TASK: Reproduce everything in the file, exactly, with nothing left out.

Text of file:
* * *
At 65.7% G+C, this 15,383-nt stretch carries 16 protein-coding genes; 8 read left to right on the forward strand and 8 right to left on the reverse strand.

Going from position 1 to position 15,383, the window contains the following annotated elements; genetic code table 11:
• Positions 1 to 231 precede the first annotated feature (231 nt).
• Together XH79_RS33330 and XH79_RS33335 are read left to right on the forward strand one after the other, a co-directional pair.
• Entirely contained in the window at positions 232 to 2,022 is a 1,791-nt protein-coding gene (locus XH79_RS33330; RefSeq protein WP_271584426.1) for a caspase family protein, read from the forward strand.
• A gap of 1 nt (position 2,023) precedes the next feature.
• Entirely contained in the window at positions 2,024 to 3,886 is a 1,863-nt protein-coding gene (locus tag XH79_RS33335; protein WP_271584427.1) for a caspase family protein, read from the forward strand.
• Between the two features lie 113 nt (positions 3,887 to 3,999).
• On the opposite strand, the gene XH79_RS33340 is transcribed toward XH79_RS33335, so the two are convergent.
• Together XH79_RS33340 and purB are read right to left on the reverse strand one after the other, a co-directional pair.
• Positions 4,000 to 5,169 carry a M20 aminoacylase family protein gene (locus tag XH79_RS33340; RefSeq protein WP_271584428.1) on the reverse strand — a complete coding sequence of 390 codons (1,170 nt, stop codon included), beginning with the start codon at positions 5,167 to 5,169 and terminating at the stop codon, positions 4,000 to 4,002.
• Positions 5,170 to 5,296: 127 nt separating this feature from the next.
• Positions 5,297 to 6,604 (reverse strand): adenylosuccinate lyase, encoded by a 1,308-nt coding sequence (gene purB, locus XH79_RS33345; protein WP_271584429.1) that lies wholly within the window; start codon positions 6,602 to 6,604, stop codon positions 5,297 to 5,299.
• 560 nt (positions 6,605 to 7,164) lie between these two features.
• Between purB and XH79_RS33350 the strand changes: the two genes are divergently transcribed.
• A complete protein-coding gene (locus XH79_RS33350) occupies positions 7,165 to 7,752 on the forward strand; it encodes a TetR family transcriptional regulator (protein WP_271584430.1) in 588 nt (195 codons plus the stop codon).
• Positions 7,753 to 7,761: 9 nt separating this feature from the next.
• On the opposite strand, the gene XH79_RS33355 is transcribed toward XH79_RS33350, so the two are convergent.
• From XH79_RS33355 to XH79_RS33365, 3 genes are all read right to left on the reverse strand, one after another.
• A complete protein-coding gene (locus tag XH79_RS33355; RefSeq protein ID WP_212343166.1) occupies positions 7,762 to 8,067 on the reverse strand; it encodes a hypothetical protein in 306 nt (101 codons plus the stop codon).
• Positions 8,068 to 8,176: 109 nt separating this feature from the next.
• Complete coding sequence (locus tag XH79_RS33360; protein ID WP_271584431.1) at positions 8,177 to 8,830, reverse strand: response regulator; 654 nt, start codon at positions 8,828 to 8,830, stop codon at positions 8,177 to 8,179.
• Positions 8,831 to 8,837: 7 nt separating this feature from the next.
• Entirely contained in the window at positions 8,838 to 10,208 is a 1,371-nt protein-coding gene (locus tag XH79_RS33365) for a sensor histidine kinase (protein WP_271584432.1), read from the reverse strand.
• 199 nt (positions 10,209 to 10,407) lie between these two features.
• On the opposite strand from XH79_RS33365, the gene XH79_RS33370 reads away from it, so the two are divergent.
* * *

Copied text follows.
At 65.7% G+C, this 15,383-nt stretch carries 16 protein-coding genes; 8 read left to right on the forward strand and 8 right to left on the reverse strand.

Going from position 1 to position 15,383, the window contains the following annotated elements; genetic code table 11:
• Positions 1 to 231 precede the first annotated feature (231 nt).
• Together XH79_RS33330 and XH79_RS33335 are read left to right on the forward strand one after the other, a co-directional pair.
• Entirely contained in the window at positions 232 to 2,022 is a 1,791-nt protein-coding gene (locus XH79_RS33330; RefSeq protein WP_271584426.1) for a caspase family protein, read from the forward strand.
• A gap of 1 nt (position 2,023) precedes the next feature.
• Entirely contained in the window at positions 2,024 to 3,886 is a 1,863-nt protein-coding gene (locus tag XH79_RS33335; protein WP_271584427.1) for a caspase family protein, read from the forward strand.
• Between the two features lie 113 nt (positions 3,887 to 3,999).
• On the opposite strand, the gene XH79_RS33340 is transcribed toward XH79_RS33335, so the two are convergent.
• Together XH79_RS33340 and purB are read right to left on the reverse strand one after the other, a co-directional pair.
• Positions 4,000 to 5,169 carry a M20 aminoacylase family protein gene (locus tag XH79_RS33340; RefSeq protein WP_271584428.1) on the reverse strand — a complete coding sequence of 390 codons (1,170 nt, stop codon included), beginning with the start codon at positions 5,167 to 5,169 and terminating at the stop codon, positions 4,000 to 4,002.
• Positions 5,170 to 5,296: 127 nt separating this feature from the next.
• Positions 5,297 to 6,604 (reverse strand): adenylosuccinate lyase, encoded by a 1,308-nt coding sequence (gene purB, locus XH79_RS33345; protein WP_271584429.1) that lies wholly within the window; start codon positions 6,602 to 6,604, stop codon positions 5,297 to 5,299.
• 560 nt (positions 6,605 to 7,164) lie between these two features.
• Between purB and XH79_RS33350 the strand changes: the two genes are divergently transcribed.
• A complete protein-coding gene (locus XH79_RS33350) occupies positions 7,165 to 7,752 on the forward strand; it encodes a TetR family transcriptional regulator (protein WP_271584430.1) in 588 nt (195 codons plus the stop codon).
• Positions 7,753 to 7,761: 9 nt separating this feature from the next.
• On the opposite strand, the gene XH79_RS33355 is transcribed toward XH79_RS33350, so the two are convergent.
• From XH79_RS33355 to XH79_RS33365, 3 genes are all read right to left on the reverse strand, one after another.
• A complete protein-coding gene (locus tag XH79_RS33355; RefSeq protein ID WP_212343166.1) occupies positions 7,762 to 8,067 on the reverse strand; it encodes a hypothetical protein in 306 nt (101 codons plus the stop codon).
• Positions 8,068 to 8,176: 109 nt separating this feature from the next.
• Complete coding sequence (locus tag XH79_RS33360; protein ID WP_271584431.1) at positions 8,177 to 8,830, reverse strand: response regulator; 654 nt, start codon at positions 8,828 to 8,830, stop codon at positions 8,177 to 8,179.
• Positions 8,831 to 8,837: 7 nt separating this feature from the next.
• Entirely contained in the window at positions 8,838 to 10,208 is a 1,371-nt protein-coding gene (locus tag XH79_RS33365) for a sensor histidine kinase (protein WP_271584432.1), read from the reverse strand.
• 199 nt (positions 10,209 to 10,407) lie between these two features.
• On the opposite strand from XH79_RS33365, the gene XH79_RS33370 reads away from it, so the two are divergent.